Sport & Exercise Psychology
Sport and Exercise Psychology Support can assist everyone affected by injury. An injury does not exclusively affect physical capabilities but also contextual and psychological aspects too, such as losing the benefits associated with the opportunity to exercise, train and/or compete.
We are able to offer support as an integrated part of the rehabilitation team. Steve Vaughan, Sport and Exercise Psychology Consultant, works to complement the services of other professions by focussing on the mental components of recovery. He does this by providing support, education and the tools needed in recovering from an injury to enable the return to exercise and/or sport. These tools work in conjunction with physiological interventions.
Note: Steve can also offer specific support in relation to developing the psychology behind approach and performance in sport. Please ask for details.
He can help if you:
- Worry about the ability to recover, or to engage in the rehabilitation process
- Have difficulty filtering out environmental distractions during rehabilitation (or training sessions)
- Withhold effort out of fear (say of re-injury, failure etc)
- Lose focus easily when completing your rehabilitation exercises or when discouragement sets in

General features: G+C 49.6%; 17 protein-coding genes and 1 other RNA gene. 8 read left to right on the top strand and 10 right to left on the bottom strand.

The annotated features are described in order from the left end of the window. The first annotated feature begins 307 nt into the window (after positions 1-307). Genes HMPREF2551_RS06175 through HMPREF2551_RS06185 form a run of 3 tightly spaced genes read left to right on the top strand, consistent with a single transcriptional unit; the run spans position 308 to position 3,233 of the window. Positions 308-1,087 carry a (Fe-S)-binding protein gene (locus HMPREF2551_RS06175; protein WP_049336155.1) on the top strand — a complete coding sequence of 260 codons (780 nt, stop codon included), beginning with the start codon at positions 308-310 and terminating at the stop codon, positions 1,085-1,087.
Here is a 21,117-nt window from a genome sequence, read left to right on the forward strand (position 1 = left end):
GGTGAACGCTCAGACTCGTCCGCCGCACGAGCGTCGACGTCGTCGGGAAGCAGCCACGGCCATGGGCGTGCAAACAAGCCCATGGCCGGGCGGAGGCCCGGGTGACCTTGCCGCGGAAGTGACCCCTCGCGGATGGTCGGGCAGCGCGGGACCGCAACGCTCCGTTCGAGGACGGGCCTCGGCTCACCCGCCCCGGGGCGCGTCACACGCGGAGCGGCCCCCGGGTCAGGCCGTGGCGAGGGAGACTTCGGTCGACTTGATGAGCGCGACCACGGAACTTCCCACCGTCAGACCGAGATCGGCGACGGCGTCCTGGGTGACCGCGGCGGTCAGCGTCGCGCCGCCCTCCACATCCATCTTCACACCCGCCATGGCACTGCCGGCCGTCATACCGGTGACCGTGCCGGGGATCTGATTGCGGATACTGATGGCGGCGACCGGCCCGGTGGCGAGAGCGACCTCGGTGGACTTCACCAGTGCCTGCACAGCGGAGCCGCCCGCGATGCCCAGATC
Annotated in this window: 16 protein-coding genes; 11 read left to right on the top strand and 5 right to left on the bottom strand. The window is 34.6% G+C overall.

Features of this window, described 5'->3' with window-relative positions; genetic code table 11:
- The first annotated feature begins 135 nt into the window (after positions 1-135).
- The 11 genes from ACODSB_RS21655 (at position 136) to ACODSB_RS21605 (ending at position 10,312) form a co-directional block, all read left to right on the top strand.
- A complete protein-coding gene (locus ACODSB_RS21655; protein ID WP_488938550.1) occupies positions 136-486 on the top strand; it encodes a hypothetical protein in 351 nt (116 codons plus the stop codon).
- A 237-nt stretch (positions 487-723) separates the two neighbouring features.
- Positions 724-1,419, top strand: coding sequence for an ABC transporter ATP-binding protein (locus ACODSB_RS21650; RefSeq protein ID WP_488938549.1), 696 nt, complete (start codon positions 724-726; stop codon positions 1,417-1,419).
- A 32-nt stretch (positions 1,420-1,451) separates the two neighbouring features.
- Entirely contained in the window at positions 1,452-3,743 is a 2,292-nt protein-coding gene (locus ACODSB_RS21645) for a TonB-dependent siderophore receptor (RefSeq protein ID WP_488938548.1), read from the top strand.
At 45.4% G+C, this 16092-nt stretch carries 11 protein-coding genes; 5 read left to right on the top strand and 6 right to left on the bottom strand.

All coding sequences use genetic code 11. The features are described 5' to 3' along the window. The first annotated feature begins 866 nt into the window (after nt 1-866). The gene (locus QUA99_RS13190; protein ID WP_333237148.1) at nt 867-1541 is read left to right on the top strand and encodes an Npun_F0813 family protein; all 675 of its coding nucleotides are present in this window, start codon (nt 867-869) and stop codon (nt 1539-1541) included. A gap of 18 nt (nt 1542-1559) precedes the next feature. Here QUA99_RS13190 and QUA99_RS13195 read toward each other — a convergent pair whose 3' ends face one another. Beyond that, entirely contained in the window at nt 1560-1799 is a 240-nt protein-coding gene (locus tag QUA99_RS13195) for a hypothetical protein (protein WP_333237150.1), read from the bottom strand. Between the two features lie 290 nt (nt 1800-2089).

- Engage in excessive thinking over simple tasks
- Are unsure of how to set and attain meaningful goals
- Have trouble controlling thoughts about the injury, worries about re-injury or are unable to control negative self-talk
- Want to maximise the utility from rehabilitation and wish to work more intensely on developing psychological approaches to participating in exercise or sport performance (e.g. improving confidence, concentration, composure, trust)
Some examples of psychological skills to enhance recovery include:
Imagery/visualisation – this can be utilised in many different ways to support:
- The rehabilitation process, for example by anticipating sensations of rehabilitation to practice relaxation prior to the physical action, or
- Return to exercise or sport by adopting imagery of activities during rehabilitation. For example this can be done by regularly visualising confidently and calmly getting ready for sport/exercise, doing the warm-up, performing well etc
Self-talk – it is not possible to change the fact that you have been injured but you are able to learn to recognise and manage thoughts about the injury and recovery. For example positively talking to yourself and others about recovery does not mean you are denying the difficulty, it means you are actively choosing to overcome it.
Preventing re-injury – learning how to manage worries about taking part in sport and exercise. Having heightened levels of anxiety while participating in sporting activities has been shown to increase the risk of injury as muscles can tighten and attention is not as sharp, meaning it is possible to misjudge a movement which can result in injury.
Clarifying support network – support can take many forms including emotional, informational, instrumental (someone who offers tangible assistance), and evaluational which can come from many different sources. Working to understand types and sources of support can provide different effects in rehabilitation and return to sport.